Mechanicals in general are more aerodynamically stable but manufacturers focus on the size of the wound channel, which means by design the blades are not as stout as a fixed blade and prone to traveling in odd ways and bending/breaking when obstructions like bone are encountered. Fixed blades are often aerodynamically challenged and require significant practice to understand/predict how they will fly. If you just mount a set of fixed blades on your arrows without practicing with them you are literally flying them blind. On the other hand, fixed blades more easily smash obstructions like bone.

An image of old arrowheads; the type of blade you use is a personal choice

The original broadheads prove that big game animals don’t care what projectile or bow type is used to take them down. Mechanical vs. fixed blade is a personal choice coming with tradeoffs for both. Photo courtesy of James St. John

Bow Myth:

Hoyt is better than Mathews. Mathews is better than Bowtech. Bowtech is better than Bear. Bear is better than Hoyt. PSE is better than any of these manufacturers.

Give me a break! This is the Ford vs. Chevy argument in bow form. The fact of the matter, coming from a veteran of 20+ years in the hunting industry (me), is there isn’t a bow manufacturer in 2020 making a truly crappy bow or a bow incapable of lasting many, many seasons. Most important is the fact that any bow being sold today in the hands of a skilled archer can kill a deer. My friend and mentor Bob Foulkrod once proved this point on camera by hunting and killing a doe with an off-the-shelf kid bow set at 40 lbs.

With bow manufacturers it’s a marketing war cloaked in mostly inconsequential technical differences, massive hyperbole, and some noticeable technology advances mixed in. Sorting out the nuances that matter to you and matching those nuances with a fixed budget is the challenge. As I’ve said many times over the years, the manufacturers’ job is to convince you that what you’re currently hunting with is inadequate and old school. Bigger, better, faster, cutting edge, latest and greatest … Yeah, sure. There’s nothing wrong with latest and greatest if you can afford it, but for the rest of us my best advice is ignore the hype and practice with what you have.

Crossbow Myth:

Crossbow hunters are not “real” archers.

I almost didn’t include this myth because it demonstrates ignorance the second it leaves the mouth of any of my bowhunting brothers and sisters. Besides being ill-informed and divisive, it’s like comparing apples to oranges. Some people like apples. Some people like oranges. They’re both fruit but to each his or her own.

There are archers who like to snap draw with their recurves, archers who can’t live without the compound bow let-off that allows them to hold the draw, and still there are archers who like the stored kinetic energy holding the bowstring with a trigger sear. Does the animal give a hoot about the broadhead, arrow, or mechanism that launched the arrow? Nope. So why do you care if someone is hunting with a crossbow or a compound or a recurve?

One is not lesser to the other. Like apples and oranges are fruits, all of the aforementioned are archers. Get over your bias if you have one. If we are to survive as a group it will be from inclusion, not exclusion and divisiveness.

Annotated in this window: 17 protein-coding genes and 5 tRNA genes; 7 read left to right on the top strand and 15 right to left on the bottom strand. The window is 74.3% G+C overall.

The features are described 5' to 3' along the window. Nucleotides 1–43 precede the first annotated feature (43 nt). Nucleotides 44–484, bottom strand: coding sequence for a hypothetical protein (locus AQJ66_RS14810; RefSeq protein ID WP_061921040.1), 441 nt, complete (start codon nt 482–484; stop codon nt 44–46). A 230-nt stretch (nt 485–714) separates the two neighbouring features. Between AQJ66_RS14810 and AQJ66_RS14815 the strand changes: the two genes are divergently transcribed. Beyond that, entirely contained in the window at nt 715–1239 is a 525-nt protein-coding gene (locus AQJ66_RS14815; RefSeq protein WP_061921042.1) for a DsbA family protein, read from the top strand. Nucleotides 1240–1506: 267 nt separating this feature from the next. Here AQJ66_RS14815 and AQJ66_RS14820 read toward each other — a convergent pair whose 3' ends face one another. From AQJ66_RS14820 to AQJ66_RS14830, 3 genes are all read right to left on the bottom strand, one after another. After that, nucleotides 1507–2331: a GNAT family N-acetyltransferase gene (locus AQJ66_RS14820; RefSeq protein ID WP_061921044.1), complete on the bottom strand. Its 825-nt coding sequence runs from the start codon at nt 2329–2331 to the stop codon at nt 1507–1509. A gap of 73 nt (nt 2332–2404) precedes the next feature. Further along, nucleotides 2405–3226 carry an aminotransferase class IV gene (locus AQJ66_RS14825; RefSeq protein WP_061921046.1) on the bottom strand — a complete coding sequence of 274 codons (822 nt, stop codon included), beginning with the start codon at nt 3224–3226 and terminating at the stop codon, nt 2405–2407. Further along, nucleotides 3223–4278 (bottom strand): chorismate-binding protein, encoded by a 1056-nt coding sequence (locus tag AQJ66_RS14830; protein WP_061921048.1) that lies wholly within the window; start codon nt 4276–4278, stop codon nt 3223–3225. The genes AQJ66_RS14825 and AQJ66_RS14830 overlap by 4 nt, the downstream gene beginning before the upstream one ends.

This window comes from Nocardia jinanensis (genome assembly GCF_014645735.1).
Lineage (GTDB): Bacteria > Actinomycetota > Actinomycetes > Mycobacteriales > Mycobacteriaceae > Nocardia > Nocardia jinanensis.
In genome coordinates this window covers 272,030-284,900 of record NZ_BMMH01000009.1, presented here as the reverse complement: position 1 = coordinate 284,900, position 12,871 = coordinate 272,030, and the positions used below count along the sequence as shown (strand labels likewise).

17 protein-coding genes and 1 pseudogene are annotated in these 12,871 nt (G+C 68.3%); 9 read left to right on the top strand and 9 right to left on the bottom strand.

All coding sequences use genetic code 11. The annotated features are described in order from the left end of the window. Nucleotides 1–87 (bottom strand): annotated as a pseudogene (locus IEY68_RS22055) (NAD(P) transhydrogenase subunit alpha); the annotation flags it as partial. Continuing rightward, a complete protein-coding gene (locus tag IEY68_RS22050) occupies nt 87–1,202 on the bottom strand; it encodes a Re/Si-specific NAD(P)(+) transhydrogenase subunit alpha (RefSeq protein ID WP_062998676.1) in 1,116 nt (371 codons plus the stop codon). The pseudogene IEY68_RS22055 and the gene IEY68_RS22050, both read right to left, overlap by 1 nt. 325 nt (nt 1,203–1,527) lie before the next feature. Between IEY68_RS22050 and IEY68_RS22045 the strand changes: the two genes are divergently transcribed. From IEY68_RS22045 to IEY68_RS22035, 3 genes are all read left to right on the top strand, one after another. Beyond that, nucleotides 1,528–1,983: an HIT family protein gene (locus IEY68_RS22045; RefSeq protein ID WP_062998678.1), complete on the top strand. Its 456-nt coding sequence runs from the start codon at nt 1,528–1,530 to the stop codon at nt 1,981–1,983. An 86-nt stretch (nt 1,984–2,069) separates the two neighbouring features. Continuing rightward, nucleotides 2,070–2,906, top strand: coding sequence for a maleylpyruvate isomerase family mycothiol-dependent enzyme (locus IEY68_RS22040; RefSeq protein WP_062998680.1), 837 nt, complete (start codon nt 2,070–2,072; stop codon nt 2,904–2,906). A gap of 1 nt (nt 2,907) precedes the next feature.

Safety Harness Myth:

You don’t need to wear one because you’ve never fallen out of a tree stand and you’re only up 12′.

If you’ve always wanted a spinal cord injury, wondered what life would be like in a wheelchair, or prefer your death be in the woods when the time comes, then keep deluding yourself that a fall from a ladder stand or a hang on is survivable. It may be survivable but at what cost and with what quality of life?

But wait, you say you’ve haven’t fallen yet and you’re super-duper careful. According to Glen Mayhew, president of the Tree Stand Safety Awareness Foundation (TSSA), there were approximately 3,000 tree stand-related accidents in 2018 that resulted in injuries. That number blows my mind. I think of all the wives, husbands and children affected by those 3,000 hunters. Do you really want to be a member of that “3,000 Club”? I’m pretty sure you don’t.

Three safety harness rules to remember:

1. Wear one.
2. Stay connected on your way up and your way down.
3. Research and practice how to recover from a fall when/if that happens.

Three safety harness rules to remember 1. Wear one 2. Stay connected on your way up and your way down 3. Research and practice how to recover from a fall when/if that happens. Photo courtesy of Sportsmen for Tomorrow

Three safety harness rules to remember 1. Wear one 2. Stay connected on your way up and your way down 3. Research and practice how to recover from a fall when/if that happens. Photo courtesy of Sportsmen for Tomorrow

From me, to you, to your family … enjoy your time in the deer woods, practice your shot over and over, think things through. Most importantly, be a good steward of the land!

Bob Peck, a staff writer for Whitetail Times, has been an accomplished bowhunter for over 45 years and is an acknowledged expert in teaching survival skills.

©Virginia Deer Hunters Association. For attribution information and reprint rights, contact Denny Quaiff, Executive Director, VDHA.

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  • August 4, 2021